Council calls K-7 freeway plan into question
After reluctantly agreeing to the state’s multi-million-dollar plan to make Kansas Highway 7 a freeway five years ago, the city of Bonner Springs now will make a move in opposition to it.
In a workshop prior to its meeting Monday, the council discussed its Memorandum of Understanding, or MOU< with the Kansas Department of Transportation to turn K-7 into a freeway, including the state’s plans to create interchanges at Kansas Avenue and 130th Street as part of the reconstruction of the interchange at Interstate 70. Two recent developments have encouraged the city to question if the freeway concept is still the best option, or if the costs are too high.
Bonner Spprings had been highly opposed to the concept but eventually agreed to the MOU.
John Helin, city manager, said the first thing to bring the issue back to the forefront was an independent study of the future of economic development in the corridor.
“The results of that were… the city that would be most negatively affected by a freeway in the K-7 corridor is, guess who? Bonner Springs,” Helin said.
The second development to make Bonner reconsider its stance occurred in late February, when the city of Olathe announced it was no longer supporting the freeway concept.
“To me that has a significant impact on the whole corridor,” Helin said. “… Once Olathe said, ‘Eh, we’re not supporting it in Olathe anymore,’ that seemed to me to beg the question is, if not there, and the corridor will sort of be broken up, then maybe we needed to re-look at it.”
Helin did some research and found situations elsewhere in the country in which building a super highway was not the best option in the end. He provided the examples to the council.
“I think the tendency of the departments of transportation is the goal to move as many vehicles as quickly as possible from point A to point B,” Helin said.
But that may not be the best solution, Helin said. While the city approved of the first three of 10 phases of recreating the K-7 and I-70 interchange, which are the only phases that are funded at this point, he suggested that perhaps the council should modify its memorandum of understanding with the state and ask the state to reconsider its stance to also create interchanges at Kansas Avenue and at 130th Street.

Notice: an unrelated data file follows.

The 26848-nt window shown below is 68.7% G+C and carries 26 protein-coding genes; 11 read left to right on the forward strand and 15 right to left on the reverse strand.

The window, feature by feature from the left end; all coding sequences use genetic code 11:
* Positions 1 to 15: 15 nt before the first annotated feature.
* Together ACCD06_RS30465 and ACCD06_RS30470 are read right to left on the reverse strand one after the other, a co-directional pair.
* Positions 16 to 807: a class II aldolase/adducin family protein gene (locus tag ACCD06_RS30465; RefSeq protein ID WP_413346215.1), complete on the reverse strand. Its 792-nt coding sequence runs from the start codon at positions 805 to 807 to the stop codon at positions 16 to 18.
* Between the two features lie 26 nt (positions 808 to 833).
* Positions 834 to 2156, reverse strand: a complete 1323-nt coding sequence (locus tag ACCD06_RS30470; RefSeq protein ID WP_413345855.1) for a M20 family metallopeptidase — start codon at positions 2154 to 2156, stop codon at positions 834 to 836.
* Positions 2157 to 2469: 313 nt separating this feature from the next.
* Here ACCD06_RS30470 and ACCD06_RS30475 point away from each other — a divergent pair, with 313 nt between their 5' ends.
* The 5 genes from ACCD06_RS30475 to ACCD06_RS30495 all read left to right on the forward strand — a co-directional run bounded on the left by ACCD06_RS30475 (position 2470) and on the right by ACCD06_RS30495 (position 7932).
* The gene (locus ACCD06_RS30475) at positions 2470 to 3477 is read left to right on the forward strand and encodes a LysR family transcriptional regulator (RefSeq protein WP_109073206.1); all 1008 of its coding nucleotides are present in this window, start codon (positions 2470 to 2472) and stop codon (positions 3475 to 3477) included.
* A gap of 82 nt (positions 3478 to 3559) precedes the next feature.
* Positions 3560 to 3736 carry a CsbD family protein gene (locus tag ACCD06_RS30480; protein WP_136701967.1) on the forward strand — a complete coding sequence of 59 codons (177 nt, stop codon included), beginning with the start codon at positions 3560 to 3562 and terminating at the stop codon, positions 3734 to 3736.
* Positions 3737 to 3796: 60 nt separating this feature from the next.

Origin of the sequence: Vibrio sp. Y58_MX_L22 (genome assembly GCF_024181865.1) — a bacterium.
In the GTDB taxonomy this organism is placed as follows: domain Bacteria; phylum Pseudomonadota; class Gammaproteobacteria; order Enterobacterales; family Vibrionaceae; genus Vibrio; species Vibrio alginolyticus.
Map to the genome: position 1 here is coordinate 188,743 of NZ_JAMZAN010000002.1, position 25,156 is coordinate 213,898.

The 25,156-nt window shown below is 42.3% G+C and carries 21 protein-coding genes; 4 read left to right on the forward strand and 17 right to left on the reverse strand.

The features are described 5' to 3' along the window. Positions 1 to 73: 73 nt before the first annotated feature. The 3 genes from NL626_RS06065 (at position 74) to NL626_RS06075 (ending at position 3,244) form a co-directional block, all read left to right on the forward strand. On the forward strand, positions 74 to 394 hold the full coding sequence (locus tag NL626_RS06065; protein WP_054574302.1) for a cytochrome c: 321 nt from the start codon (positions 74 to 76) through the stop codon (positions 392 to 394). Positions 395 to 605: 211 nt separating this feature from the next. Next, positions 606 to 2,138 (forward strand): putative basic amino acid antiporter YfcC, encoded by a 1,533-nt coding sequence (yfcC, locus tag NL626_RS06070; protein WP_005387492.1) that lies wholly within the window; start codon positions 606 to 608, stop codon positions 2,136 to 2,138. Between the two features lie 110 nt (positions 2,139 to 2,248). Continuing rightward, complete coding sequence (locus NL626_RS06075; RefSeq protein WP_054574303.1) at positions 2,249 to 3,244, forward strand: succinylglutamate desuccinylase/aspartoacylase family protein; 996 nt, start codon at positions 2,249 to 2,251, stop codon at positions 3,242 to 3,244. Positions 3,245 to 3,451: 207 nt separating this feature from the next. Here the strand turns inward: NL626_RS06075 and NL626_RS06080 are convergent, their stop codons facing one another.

“There will be a lot of gnashing of teeth and slashing of clothes, but is it a good fight worth fighting or not?” Helin said.
Council members agreed that changing to a freeway concept would negatively impact the city’s businesses and agreed to suggesting that the state leave lights at Kansas Avenue, Canaan and 130th Street and use lane and grading changes to help traffic flow in the area. They said the new I-70 ramps should help correct much of the congestion in the area, so two more interchanges shouldn’t be necessary.
Council member Jeff Harrington said he would like to know how KDOT responded when Olathe withdrew its support, but Helin said KDOT officials hadn’t really reacted yet. Harrington and other council members were concerned that if they changed their support, KDOT may not help the city with its costs for relocating utilities related to the I-70 interchange construction.
Harrington said Bonner may as well pull out of the MOU completely, as the state wouldn’t be open to the suggestion of traffic lights.
“They’re going to come back and say ‘That’s not a freeway,’ and we’re going to say ‘Well, that’s all we’re willing to do,’” he said. “And then they’ll say ‘Well, we know what you want then.’ … I say we just tell them to take their show on the road and go pick on a different highway.”
The council agreed to have Helin modify the MOU and bring it back to the council for approval at a future meeting.
Council member George Cooper did not attend the meeting.
In other business, the council:
• Approved 6-1 amendments to the personnel policy. Council member Eric Freeman voted in opposition, saying he still believed employee complaints against the city manager should be reported to the governing body. The policy as written states that informing the governing body of complaints is at the discretion of the city attorney.
• Approved a special-use permit for a Verizon Tower at Bonner Springs High School.
• Approved an ordinance for digital submission of plans for public improvements.
• Approved 4-3 an ordinance to amend water meters and sewer connection requirements. Council members Freeman, Bob Reeves and Rodger Shannon voted in opposition.
• Approved all consent agenda items.
• Heard Smith proclaim April as Fair Housing Month in the city.
• Heard from a resident Mickey Hilton, who requested that the pet license fee be reduced for dogs who haven’t been spayed or neutered. Council members asked that the fee be discussed in a workshop prior to the next Council meeting, with Reeves suggesting the fee be reduced from $100 to $20.
• Heard from a representative of Heart to Heart International to have an event in the Centennial Park parking lot on June 16.
• Set a 2013 budget retreat for 5:30 p.m. May 24.